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9/28/2006
02:27 PM
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An HP Blow-By-Blow

As soon as Patricia Dunn walked into Room 2123 of the Rayburn Building here on Capitol Hill, camera shutters went off like machine guns, all directed at the former Hewlett-Packard chairwoman, her curt dark hair, and her beige pantsuit. But the throngs of paparazzi stalking dark- and beige-suited business types alike before (and during, especially at the short lunch break) today's congressional hearings on Hewlett-Packard's probes into boardroom leaks and so-called "

As soon as Patricia Dunn walked into Room 2123 of the Rayburn Building here on Capitol Hill, camera shutters went off like machine guns, all directed at the former Hewlett-Packard chairwoman, her curt dark hair, and her beige pantsuit.

But the throngs of paparazzi stalking dark- and beige-suited business types alike before (and during, especially at the short lunch break) today's congressional hearings on Hewlett-Packard's probes into boardroom leaks and so-called "pretexting" only foreshadowed the fireworks to follow.Indeed, it took less than an hour for members of Congress to invoke former Enron CEO Ken Lay and less than a half hour for Rep. John Dingell, D-Mich., to compare HP's investigations with the Watergate break-in. The bloviating opening statements, complete with a reference to the "I know nothing" philosophy of Hogan's Heroes character and bumbling German prison camp aide Sgt. Hans Schultz, led into the first set of witnesses.

One by one those witnesses declined to testify. Ten came to the stand, 10 invoked the Fifth Amendment. The perfect strike included now former HP general counsel Ann Baskins, former head of HP security investigations Anthony Gentilucci, former HP senior counsel Kevin Hunsaker, and several private investigators, including one woman hiding behind sunglasses for the short time she was at the witness table. Members of Congress clearly weren't happy with that turn of events. Veteran Rep. Joe Barton of Texas said he'd never before been at a hearing where everyone took the Fifth.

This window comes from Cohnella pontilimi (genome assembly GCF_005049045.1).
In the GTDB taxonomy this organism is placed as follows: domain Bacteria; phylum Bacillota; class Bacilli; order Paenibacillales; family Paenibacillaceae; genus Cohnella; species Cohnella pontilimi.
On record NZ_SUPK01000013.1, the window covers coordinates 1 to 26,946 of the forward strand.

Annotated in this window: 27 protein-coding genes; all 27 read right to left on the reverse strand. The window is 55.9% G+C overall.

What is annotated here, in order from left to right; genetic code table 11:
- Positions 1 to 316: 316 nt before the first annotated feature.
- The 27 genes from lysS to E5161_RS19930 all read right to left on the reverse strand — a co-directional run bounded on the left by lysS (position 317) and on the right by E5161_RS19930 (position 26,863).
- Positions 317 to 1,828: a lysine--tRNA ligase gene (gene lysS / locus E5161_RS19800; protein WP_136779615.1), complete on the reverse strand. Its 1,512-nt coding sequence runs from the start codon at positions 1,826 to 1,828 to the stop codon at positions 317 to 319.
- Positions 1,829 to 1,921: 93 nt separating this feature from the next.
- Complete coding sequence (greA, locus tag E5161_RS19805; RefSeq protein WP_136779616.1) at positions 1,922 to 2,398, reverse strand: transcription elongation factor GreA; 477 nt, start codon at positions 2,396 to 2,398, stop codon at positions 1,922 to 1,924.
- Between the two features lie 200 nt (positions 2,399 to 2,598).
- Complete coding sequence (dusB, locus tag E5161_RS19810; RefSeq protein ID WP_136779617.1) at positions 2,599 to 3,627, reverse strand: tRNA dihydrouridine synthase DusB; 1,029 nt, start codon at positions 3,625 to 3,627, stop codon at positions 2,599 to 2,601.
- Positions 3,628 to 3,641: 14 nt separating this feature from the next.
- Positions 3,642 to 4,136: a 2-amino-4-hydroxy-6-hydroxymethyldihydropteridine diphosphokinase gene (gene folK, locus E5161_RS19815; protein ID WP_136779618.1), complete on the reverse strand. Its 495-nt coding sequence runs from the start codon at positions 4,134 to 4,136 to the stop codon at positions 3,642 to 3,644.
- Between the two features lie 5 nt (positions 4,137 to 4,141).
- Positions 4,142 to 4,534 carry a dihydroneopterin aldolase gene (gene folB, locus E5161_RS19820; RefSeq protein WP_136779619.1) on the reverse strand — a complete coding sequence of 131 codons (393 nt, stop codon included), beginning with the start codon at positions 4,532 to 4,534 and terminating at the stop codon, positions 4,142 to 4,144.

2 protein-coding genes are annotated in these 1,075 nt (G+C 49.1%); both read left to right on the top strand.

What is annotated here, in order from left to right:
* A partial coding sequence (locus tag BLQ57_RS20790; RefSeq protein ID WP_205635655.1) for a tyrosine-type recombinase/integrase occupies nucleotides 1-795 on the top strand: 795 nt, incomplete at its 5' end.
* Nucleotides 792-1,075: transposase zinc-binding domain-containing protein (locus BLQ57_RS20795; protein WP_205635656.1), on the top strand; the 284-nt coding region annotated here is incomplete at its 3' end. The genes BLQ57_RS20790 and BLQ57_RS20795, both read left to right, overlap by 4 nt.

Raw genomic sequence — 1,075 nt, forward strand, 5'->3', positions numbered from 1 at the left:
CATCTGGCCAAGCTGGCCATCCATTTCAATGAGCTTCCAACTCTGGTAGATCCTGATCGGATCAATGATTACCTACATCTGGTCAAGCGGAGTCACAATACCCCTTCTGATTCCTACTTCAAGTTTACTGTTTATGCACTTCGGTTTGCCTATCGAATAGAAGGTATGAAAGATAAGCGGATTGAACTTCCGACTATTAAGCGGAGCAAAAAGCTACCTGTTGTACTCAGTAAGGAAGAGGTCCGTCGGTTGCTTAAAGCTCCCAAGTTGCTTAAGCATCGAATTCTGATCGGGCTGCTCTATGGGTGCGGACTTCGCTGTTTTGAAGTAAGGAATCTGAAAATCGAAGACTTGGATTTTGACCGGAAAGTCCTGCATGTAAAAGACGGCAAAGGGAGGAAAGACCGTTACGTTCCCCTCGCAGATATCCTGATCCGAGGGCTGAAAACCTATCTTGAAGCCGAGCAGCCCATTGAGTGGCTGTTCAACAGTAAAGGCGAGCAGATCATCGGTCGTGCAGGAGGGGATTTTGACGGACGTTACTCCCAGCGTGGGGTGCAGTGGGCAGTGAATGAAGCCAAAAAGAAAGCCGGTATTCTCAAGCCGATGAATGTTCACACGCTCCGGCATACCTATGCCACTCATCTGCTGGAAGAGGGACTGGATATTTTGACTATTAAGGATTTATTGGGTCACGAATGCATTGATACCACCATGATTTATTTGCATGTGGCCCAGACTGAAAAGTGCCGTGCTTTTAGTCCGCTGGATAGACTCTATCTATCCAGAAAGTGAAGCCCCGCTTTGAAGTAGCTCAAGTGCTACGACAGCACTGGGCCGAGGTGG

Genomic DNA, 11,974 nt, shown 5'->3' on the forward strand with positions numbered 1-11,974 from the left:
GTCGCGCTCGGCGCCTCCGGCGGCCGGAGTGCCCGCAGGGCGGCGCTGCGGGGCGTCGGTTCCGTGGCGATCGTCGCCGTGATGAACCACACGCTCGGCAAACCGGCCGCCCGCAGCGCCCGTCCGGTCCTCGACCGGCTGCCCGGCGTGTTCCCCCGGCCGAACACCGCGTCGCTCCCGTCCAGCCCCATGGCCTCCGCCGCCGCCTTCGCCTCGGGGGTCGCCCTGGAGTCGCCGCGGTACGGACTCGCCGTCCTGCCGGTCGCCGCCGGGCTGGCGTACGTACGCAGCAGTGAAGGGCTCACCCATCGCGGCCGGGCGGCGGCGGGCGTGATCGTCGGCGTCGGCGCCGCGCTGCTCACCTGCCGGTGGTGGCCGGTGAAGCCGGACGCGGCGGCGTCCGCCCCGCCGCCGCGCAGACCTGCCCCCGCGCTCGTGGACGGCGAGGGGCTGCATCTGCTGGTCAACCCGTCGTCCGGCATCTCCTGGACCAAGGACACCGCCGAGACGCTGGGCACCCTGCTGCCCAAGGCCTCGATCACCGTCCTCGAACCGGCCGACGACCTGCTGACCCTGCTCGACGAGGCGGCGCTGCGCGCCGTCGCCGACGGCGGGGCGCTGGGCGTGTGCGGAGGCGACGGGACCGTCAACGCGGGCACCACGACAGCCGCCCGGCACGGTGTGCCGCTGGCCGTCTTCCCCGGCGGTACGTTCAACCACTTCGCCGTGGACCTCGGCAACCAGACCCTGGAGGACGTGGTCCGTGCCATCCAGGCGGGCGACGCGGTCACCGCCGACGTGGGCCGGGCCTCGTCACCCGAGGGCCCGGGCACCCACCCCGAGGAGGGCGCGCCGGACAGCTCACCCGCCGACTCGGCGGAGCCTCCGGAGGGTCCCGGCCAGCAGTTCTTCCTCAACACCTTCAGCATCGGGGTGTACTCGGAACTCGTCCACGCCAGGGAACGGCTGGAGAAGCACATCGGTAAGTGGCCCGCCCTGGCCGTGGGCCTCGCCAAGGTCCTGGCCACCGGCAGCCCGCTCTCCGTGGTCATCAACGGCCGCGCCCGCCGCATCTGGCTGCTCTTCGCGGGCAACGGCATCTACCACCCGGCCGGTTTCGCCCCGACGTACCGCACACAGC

Fireworks did start in force as Dunn, HP's outside counsel Larry Sonsini, and HP security investigator Fred Adler took the stand and decided to talk. Bad choice. What follows is an actual and typical exchange:

Barton: If I came to you and asked for six months of your phone records, would you give them to me? Dunn: In your position, I would give you my phone records. Barton: Well, praise the lord. I wouldn't give you mine. Dunn: I hope that doesn't mean that you have something to hide.

Note that the word of the day is "burn," as in scolding. Dunn, who was forced out last week, said her understanding, before and during the investigation, had been that personal phone records were in general available to the public. In response, Rep. Greg Walden, R-Ore., scoffed. "You really believe that?" he asked. "You believed that I could call your carrier and say, 'I want Mrs. Dunn's phone records'? You're serious, you honestly believe it was that simple?" He quickly stifled a laugh from the assembled crowd. "I'm not laughing here. This is a serious matter."

Of course, HP CEO Mark Hurd is on next. We'll have to see how he holds up, seeing as how he drank a bottle of water in the hearing room despite signs outside letting him know not to drink in there.

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